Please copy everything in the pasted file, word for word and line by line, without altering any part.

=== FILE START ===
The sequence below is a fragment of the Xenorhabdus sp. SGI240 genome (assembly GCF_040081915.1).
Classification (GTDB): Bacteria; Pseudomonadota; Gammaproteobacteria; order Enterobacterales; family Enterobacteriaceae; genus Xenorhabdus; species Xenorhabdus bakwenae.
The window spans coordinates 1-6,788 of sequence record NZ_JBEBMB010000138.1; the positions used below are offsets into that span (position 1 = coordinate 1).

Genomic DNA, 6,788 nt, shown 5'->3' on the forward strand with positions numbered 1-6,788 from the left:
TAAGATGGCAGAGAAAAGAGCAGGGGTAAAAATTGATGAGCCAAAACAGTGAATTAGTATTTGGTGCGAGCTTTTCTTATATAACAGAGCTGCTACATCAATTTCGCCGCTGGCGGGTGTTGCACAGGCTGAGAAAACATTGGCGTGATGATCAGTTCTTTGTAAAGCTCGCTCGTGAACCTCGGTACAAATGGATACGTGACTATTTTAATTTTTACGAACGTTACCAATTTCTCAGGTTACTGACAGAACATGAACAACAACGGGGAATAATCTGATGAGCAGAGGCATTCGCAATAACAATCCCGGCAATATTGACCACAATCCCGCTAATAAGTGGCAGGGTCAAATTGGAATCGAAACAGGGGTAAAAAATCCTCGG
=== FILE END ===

The sequence below is a fragment of the Xenorhabdus sp. SGI240 genome (assembly GCF_040081915.1).
Classification (GTDB): Bacteria; Pseudomonadota; Gammaproteobacteria; order Enterobacterales; family Enterobacteriaceae; genus Xenorhabdus; species Xenorhabdus bakwenae.
The window spans coordinates 1-6,788 of sequence record NZ_JBEBMB010000138.1; the positions used below are offsets into that span (position 1 = coordinate 1).

Genomic DNA, 6,788 nt, shown 5'->3' on the forward strand with positions numbered 1-6,788 from the left:
TAAGATGGCAGAGAAAAGAGCAGGGGTAAAAATTGATGAGCCAAAACAGTGAATTAGTATTTGGTGCGAGCTTTTCTTATATAACAGAGCTGCTACATCAATTTCGCCGCTGGCGGGTGTTGCACAGGCTGAGAAAACATTGGCGTGATGATCAGTTCTTTGTAAAGCTCGCTCGTGAACCTCGGTACAAATGGATACGTGACTATTTTAATTTTTACGAACGTTACCAATTTCTCAGGTTACTGACAGAACATGAACAACAACGGGGAATAATCTGATGAGCAGAGGCATTCGCAATAACAATCCCGGCAATATTGACCACAATCCCGCTAATAAGTGGCAGGGTCAAATTGGAATCGAAACAGGGGTAAAAAATCCTCGG